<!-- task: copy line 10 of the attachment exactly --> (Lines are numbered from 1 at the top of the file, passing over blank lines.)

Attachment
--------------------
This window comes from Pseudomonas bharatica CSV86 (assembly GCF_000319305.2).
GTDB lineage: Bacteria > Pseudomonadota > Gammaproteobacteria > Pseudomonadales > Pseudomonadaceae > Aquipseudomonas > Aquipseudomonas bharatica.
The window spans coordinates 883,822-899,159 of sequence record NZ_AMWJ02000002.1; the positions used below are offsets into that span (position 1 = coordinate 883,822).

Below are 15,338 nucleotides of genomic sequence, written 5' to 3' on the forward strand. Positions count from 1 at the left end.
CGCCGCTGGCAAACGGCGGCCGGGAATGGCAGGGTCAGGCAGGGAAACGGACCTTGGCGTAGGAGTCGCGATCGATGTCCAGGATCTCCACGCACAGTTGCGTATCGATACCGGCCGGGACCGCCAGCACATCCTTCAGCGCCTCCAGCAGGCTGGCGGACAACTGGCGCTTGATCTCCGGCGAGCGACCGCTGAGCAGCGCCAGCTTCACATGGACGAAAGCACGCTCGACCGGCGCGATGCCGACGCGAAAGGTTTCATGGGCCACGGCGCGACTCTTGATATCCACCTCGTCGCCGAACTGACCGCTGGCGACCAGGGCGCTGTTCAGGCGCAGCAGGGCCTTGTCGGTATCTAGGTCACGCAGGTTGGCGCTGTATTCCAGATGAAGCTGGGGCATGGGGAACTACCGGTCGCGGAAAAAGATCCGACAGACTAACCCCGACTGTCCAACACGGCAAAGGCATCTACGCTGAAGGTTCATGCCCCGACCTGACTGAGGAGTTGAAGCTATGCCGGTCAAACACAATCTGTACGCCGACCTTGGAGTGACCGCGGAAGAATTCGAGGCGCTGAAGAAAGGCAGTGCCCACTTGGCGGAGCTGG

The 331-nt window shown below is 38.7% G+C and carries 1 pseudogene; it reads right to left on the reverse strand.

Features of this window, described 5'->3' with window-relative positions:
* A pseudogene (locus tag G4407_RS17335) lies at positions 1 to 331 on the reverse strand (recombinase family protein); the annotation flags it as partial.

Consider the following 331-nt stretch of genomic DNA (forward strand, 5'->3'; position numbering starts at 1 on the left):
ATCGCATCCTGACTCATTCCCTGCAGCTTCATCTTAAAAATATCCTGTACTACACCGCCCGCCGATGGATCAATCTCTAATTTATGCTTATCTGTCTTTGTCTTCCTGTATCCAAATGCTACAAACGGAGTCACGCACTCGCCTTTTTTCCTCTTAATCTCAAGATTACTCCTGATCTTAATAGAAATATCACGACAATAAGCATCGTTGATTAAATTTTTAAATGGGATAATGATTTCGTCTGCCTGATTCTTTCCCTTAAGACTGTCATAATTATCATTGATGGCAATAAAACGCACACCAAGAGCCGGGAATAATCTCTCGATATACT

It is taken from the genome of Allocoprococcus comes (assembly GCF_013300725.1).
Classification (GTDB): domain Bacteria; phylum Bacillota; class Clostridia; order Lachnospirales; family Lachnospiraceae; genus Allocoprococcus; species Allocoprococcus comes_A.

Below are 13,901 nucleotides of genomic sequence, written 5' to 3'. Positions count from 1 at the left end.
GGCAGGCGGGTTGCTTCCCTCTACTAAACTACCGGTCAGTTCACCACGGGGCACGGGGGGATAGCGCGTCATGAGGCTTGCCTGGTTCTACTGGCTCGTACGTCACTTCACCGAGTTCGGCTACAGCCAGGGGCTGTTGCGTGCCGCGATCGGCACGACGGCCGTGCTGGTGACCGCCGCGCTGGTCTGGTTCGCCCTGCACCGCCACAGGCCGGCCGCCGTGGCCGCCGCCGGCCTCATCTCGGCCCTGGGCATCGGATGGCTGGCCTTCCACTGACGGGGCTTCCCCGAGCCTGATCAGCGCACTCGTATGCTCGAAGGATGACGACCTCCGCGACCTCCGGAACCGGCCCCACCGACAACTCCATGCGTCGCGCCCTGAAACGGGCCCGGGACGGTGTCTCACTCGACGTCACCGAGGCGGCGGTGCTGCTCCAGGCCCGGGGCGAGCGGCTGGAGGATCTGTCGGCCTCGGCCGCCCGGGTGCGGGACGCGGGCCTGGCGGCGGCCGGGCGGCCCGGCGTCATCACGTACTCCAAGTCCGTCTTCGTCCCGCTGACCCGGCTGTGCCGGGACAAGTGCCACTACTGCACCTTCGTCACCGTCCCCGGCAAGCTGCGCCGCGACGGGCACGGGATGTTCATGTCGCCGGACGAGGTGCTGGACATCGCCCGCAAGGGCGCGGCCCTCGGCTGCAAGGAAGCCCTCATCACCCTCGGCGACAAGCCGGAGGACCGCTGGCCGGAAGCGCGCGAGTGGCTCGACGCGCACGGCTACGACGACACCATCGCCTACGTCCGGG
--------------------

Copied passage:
ATCGCATCCTGACTCATTCCCTGCAGCTTCATCTTAAAAATATCCTGTACTACACCGCCCGCCGATGGATCAATCTCTAATTTATGCTTATCTGTCTTTGTCTTCCTGTATCCAAATGCTACAAACGGAGTCACGCACTCGCCTTTTTTCCTCTTAATCTCAAGATTACTCCTGATCTTAATAGAAATATCACGACAATAAGCATCGTTGATTAAATTTTTAAATGGGATAATGATTTCGTCTGCCTGATTCTTTCCCTTAAGACTGTCATAATTATCATTGATGGCAATAAAACGCACACCAAGAGCCGGGAATAATCTCTCGATATACT